Illustration by Andrea Nebhut
“I’ve been told on multiple occasions that I tend to attract controlling, unemotional types. How should I go about seeking love interests without getting myself hurt? It’s a struggle.” — Lakynn
It sounds like you have people in your life who have noticed a pattern in your love interests. It’s always good to have honest and reliable people around you. It seems that the answer to your problem is a simple one: boundaries and alone time.
I know what you’re thinking — “I’m tired of being alone, just tell me how to fall in love! Aren’t you supposed to give love advice?” Self-love is necessary in order for you to decline these unemotional, controlling types. Of course, these people being attracted to you isn’t your fault, but how much of this treatment we allow is often dependent on how much we value our time.
So, for the time being, the way to invest in good relationships is to not seek romantic relationships at all. In my own observations, we often allow toxic affairs to continue because we’re desperate to prove that we can love, that we can fix people, that we can somehow change them. Maybe if we just put up with a little more, then others will see that we’re capable of love! We allow this because we are empaths by nature, but often it can blur the lines between what we need and what we just think we need. I’m assuming this unequal dynamic pours over into your friendships and familial relationships as well. Let’s sever those ties to people who don’t invest in you. Here’s a simple start: delete Tinder, Bumble and whatever other app you’ve redownloaded for the hundredth time. Stop posting pleas for help on social media expecting that one person to see it and respond to you. They don’t care.
How about we stop using social media as a tunnel to reach people who aren’t good for us? Allow yourself to be alone. If you’re scared you’re “never going to find love,” my honest reply is that we’re not in middle school. We have our entire lives ahead of us and to think you’ll never find love is not only a dramatic statement, but it’s insulting to your personhood. You’ll find love, but if you want to invite good, uncomplicated love, you need to develop boundaries.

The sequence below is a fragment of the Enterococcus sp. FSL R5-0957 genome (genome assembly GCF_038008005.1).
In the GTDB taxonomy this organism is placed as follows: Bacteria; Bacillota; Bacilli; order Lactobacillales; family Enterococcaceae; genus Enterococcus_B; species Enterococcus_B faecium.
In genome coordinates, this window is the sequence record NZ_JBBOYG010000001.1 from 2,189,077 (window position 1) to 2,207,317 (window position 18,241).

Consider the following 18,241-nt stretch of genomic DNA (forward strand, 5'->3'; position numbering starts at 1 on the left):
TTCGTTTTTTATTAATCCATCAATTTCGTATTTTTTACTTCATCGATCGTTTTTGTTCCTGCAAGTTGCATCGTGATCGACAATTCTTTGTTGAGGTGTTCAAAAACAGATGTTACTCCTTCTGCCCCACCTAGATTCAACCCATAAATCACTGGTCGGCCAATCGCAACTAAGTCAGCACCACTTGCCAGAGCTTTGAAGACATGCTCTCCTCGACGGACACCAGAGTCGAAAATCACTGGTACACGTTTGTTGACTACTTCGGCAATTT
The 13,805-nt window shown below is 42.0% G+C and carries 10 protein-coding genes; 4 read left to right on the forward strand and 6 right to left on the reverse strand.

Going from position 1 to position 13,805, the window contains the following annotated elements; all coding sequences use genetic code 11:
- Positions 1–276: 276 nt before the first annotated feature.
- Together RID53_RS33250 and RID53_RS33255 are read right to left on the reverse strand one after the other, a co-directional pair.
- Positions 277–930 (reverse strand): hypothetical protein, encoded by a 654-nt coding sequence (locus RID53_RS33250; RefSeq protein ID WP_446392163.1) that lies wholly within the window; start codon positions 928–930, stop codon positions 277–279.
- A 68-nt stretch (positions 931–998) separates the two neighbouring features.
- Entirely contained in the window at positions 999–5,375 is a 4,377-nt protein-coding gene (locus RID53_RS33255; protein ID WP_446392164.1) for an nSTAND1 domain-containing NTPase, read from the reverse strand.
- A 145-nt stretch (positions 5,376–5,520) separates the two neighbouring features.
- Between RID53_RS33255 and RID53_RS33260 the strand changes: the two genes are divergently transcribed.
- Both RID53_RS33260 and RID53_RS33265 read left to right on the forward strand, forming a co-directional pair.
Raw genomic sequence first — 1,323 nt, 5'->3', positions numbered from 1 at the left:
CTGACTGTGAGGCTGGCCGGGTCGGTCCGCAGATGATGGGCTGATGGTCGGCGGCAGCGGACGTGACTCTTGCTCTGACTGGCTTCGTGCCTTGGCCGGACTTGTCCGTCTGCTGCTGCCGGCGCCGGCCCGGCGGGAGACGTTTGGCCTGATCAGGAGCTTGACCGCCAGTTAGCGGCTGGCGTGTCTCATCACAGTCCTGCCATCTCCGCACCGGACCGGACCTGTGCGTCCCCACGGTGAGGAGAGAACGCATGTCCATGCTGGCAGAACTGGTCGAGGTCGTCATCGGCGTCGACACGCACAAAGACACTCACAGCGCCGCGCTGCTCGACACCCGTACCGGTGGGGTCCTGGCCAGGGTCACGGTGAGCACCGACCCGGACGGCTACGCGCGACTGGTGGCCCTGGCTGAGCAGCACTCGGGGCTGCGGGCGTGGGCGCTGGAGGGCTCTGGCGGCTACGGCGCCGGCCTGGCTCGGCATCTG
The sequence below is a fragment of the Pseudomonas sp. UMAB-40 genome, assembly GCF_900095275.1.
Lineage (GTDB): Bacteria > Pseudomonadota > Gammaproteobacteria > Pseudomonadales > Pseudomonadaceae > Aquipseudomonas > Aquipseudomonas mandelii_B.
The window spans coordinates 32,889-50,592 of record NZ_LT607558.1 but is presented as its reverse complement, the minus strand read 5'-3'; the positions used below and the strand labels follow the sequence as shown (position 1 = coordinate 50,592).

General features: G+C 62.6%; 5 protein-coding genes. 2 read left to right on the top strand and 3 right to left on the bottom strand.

Let’s reflect on where you learned your definition of love. What model of romantic relationships did you grow up around? Sometimes, those who had abusive parents grow up to be pushed around in relationships. You’re trying so hard to not cause conflict that you end up causing conflict by not establishing your own needs. Begin by listing everything you didn’t like about the relationship that was modeled to you as a child. Next to that, create a column that acknowledges how you have continued this cycle of trauma, and next to that, write how you plan to overcome this cycle so you won’t pass it down to others you meet. Sometimes, changing your life for the better can be as simple as writing down a well-thought-out plan.
You know what else we need in this column? A Grand Theft Auto analogy. Imagine it: I’m a young girl with refined taste, living her dreams of living in New York vicariously through a video game where I play a Russian narc. Being poor meant we hardly ever got new games, so I replayed GTA IV countless times to save myself from the boredom of yet another uneventful summer. In fact, I played the game so many times that eventually I memorized the missions, the dialogue and the actions. I learned that when someone insulted me in the game, I needed to physically fight back to make up for my character’s inability to properly express himself. Likewise, since childhood, we learn what missions are meant for us, what dialogue we should use and the actions that are “appropriate” according to the standards of those who raised us. It’s important to realize that we are the writers of our own story and are thus capable of changing the narrative that’s been passed down to us. It begins with you, and it begins when you decide that the cycle of toxic relationships ends with you. I can’t wait for all the growth you have coming!